After spending five nights in New York City, most of which were spent hunting for pints that cost less than $7.50, I am far from qualified to pen a travel guide to the Big Apple. But why the hell would that stop me? Here is the first in a series of daily* insights into what the city has to offer, including handy hints and tips, geared solely towards tight-arses.
*Don’t worry, they’re unlikely to be daily – still feeling a bit lazy and unmotivated
1. On Broadway
Don’t go and see an off-Broadway play called A Perfect Murder or The Perfect Murder or something. It is utter shite. And that’s not me being common and only liking telly and films and only having read classics that were included on the school curriculum – it’s just a fact. Listen, I’ve paid to see King Lear with Sir Ian Mckellen in it. So do one. OK, I don’t remember much about the plot – my only two memories are of seeing Sir Ian’s cock (it’s massive) and being really fucking angry when Sylvester McCoy suddenly rocked up on stage, playing spoons and generally being a dickhead. I mean, what was he doing there? I bet Shakespeare hadn’t written into the script that the most annoying former Dr Who turns up as the jester, arsing about with a couple of dessert spoons. I still get angry when I think about it. Any sane person would.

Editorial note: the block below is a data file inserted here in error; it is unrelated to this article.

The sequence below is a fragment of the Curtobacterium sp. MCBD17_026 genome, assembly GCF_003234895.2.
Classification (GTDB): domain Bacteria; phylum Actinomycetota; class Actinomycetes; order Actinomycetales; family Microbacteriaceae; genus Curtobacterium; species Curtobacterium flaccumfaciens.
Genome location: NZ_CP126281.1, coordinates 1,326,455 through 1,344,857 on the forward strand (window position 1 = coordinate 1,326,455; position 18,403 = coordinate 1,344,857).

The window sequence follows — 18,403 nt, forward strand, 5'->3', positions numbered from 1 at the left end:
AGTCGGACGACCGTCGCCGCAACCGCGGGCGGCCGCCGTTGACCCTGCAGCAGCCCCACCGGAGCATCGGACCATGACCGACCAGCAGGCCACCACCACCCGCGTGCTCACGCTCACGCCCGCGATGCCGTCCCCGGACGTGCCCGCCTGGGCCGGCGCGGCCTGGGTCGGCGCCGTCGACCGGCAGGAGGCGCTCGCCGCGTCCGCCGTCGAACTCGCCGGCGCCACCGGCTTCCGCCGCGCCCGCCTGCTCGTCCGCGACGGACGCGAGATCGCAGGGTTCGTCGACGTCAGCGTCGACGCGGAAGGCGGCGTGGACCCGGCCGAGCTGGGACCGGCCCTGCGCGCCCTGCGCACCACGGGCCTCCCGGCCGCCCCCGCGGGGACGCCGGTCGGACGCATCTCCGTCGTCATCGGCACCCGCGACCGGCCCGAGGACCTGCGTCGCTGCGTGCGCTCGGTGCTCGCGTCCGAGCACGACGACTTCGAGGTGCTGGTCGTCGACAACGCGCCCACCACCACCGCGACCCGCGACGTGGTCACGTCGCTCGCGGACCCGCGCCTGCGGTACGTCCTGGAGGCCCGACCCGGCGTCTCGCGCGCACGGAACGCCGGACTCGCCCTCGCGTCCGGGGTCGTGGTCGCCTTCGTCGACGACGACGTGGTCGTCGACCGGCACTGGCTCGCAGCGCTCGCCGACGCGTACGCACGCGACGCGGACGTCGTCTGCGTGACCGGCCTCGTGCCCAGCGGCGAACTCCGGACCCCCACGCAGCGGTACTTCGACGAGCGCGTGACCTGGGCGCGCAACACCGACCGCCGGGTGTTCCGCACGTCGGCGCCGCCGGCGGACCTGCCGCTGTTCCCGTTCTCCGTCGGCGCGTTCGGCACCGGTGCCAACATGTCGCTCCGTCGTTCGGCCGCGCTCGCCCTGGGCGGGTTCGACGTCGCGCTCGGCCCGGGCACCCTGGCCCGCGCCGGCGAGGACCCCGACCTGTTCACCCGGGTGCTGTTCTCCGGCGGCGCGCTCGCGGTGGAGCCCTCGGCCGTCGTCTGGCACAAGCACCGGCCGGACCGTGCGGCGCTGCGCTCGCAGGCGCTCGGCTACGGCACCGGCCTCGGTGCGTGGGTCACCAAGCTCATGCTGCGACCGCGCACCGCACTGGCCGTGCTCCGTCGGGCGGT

I could be doing A/The Perfect Murder a disservice – I did make the ridiculous decision to see it on my first night there, just a few hours after arriving in the city, courtesy of United Airlines. My problem with the play could have been down to the drink and drugs. To cope with the anxiety I feel about flying I took a cocktail of Diazepam (officially prescribed, readers) and some actual cocktails. In short, I wasn’t feeling bright and breezy. I could barely focus, let alone concentrate and follow a plot, however simple. I once got a bit confused about what was happening in Pirates Of The Caribbean 2 when under the influence, so I knew I could lose my cognitive skills with ease. And I was tired. Really tired. Getting through US Customs, collecting my luggage and making my way from Newark Airport to the hotel had been a struggle.
TIGHT-ARSED TRAVELLER’S TIP #1 – Get to Manhattan from Newark on the NJ Transit Train into Penn Station. It costs $12.50. Don’t get a taxi. Fuck knows how much one of those would cost. And then there’s the whole tipping nightmare thing to consider. Which I’ll devote a later post to. Because it really needs covering in some detail.
Anyway, once I’d dropped my case off, it seemed liked a good idea at the time, so I headed straight to the TKTS discount booth in Times Square. They offer discounts of up to 70% on tickets for shows on that night. Oh, that cheeky ‘up to’ teaser. Gets me every time. I only saw a couple with 50% off and most had a 30% reduction, I think. I can’t be sure, I could barely see, remember. Still, it’s not a bad deal.